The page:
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09BRASILIA1234 2009-10-09 14:23:00 CONFIDENTIAL Embassy Brasilia
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1. (C) SUMMARY: Brazil is in talks with Guyana to build a
hydroelectric plant on the border region of the two countries, in the
territory disputed between Venezuela and Guyana. International
Advisor to Brazil's Minister for Mines and Energy Edison Lobao,
Ambassador Rubem Barbosa told Econoff on October 5 that in addition
to augmenting the energy capacity for both countries, and bringing
Guyana closer politically to its South American neighbors, the
project would have the effect of allowing Guyana to establish
government infrastructure in the disputed territory. END SUMMARY.

2. (C) The idea to build a binational hydro plant in Guyana's border
region, near the Brazilian state of Roraima, stems from a meeting
between Brazil's President Lula and Guyanese President Jagdeo on
September 14 when the two inaugurated a new bridge that will be part
of the highway linking Brazil to the sea through Guyana. At that
time, Jagdeo, apparently aware of similar Brazilian projects,
including the Itaipu Dam with Paraguay and plans for five new dams
being constructed with Peru, asked Lula for assistance in meeting
Guyana's energy needs. Two weeks later, Lula sent a delegation to
meet with Jagdeo, led by Energy Minister Lobao who was accompanied by
Barbosa. The group included representatives of Brazilian National
Development Bank and likely project financier BNDES, and the
Brazilian state-owned electricity company, Eletrobras, which has been
charged by Lula to pursue foreign operations with a goal of
increasing energy integration throughout the continent. Barbosa
cautioned that talks are still in the initial stages, with
Electrobras undertaking an assessment of the area to determine the
potential for such a project.

3. (C) As currently envisioned, the hydro powerplant would generate
800 megawatts (MWs) of electricity, with 200MWs going to Guyana and
the rest returned to Brazil. Brazil would build additional
transmission lines to channel the excess electricity to the Amazonian
region of Manaus. Despite some press reports that the project could
be completed by 2015, Barbosa felt that not only were such
projections likely inaccurate, but also premature given the very
early stage of discussions. He felt a ten year timeframe was more

4. (C) While helping to meet the pressing energy needs of Guyana and
the undersupplied areas of Brazil would be the primary reason for
undertaking such a project, Barbosa confided that the political
reasons for doing so were also compelling. Given that the proposed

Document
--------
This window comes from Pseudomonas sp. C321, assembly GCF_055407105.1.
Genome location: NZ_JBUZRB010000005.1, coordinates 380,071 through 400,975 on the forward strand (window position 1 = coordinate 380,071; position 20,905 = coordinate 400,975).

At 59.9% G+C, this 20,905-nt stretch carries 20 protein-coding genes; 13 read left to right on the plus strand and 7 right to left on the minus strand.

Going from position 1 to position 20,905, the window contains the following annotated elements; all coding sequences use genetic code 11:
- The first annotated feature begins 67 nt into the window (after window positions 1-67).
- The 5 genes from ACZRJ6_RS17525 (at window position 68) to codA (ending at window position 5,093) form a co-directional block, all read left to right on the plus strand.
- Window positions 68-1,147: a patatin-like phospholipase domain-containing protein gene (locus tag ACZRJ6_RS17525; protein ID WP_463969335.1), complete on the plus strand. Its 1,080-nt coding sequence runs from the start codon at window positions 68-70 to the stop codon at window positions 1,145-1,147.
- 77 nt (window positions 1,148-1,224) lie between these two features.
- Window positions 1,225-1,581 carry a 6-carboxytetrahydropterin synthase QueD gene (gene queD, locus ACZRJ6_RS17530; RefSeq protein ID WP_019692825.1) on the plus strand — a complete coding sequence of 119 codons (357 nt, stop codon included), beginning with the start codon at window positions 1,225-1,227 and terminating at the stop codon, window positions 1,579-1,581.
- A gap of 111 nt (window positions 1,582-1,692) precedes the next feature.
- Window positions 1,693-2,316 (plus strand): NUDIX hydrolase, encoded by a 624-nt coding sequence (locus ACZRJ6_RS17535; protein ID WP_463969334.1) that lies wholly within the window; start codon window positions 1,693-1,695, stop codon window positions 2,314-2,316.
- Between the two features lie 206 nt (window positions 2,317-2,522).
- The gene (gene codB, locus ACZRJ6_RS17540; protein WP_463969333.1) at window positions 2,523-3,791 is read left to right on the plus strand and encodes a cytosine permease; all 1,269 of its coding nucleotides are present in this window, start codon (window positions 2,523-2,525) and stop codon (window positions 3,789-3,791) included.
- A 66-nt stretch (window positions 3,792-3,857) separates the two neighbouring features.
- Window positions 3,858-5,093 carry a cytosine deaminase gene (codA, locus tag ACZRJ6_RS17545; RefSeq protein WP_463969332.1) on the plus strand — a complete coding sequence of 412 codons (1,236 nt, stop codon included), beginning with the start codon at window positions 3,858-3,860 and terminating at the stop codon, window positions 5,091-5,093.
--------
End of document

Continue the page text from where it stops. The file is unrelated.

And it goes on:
hydroplant would be built in the section of Guyanese territory that
is disputed with Venezuela, Jagdeo, according to Barbosa, sees this
as an important effort to consolidate Guyana's claim to the area.
Asked if this wasn't a problematic element of the plan from the
Brazilian perspective, Barbosa responded that Jagdeo had observed
that Venezuelan President Chavez had not involved himself in the
question of the disputed land. This fact, combined with the ruling
by a third party arbiteur that the area in question was Guyanese
land, in Barbosa's estimation provided sufficient comfort for Lula to

5. (C) According to Barbosa, Jadgeo said he is also interested in
the project as a means of integrating Guyana more into the South
American community, noting that Guyana's future lies with the region,
rather than with European allies that Guyana has traditionally relied
on. Barbosa said that Lula shares this interest and would like to see
Guyana and Surinam involved in the South American organization

6. (C) COMMENT: This type of binational energy project is of growing
interest to the GOB, despite recent troubles with the Paraguayan
insistence on receiving higher rates from Brazil for energy from the
Itaipu dam, to which Brazil ultimately agreed. (Note: According to
Barbosa, the Itaipu matter is nearing its conclusion but the
resolution is currently awaiting approval from the Finance Ministry
which Barbosa said could take a while. Once obtained, the agreement
will require Congressional approval, which Barbosa judged to be a
foregone conclusion. End note.) Not only is Brazil looking to
expand its energy generation capacity, the political efforts are also
in keeping with Lula's philosophy of building bonds with neighboring
countries through interdependence for energy security and building a
South American political bloc, through which Brazil can conduct
harmonious regional relations while building a base of support for
its larger international ambitions. END COMMENT.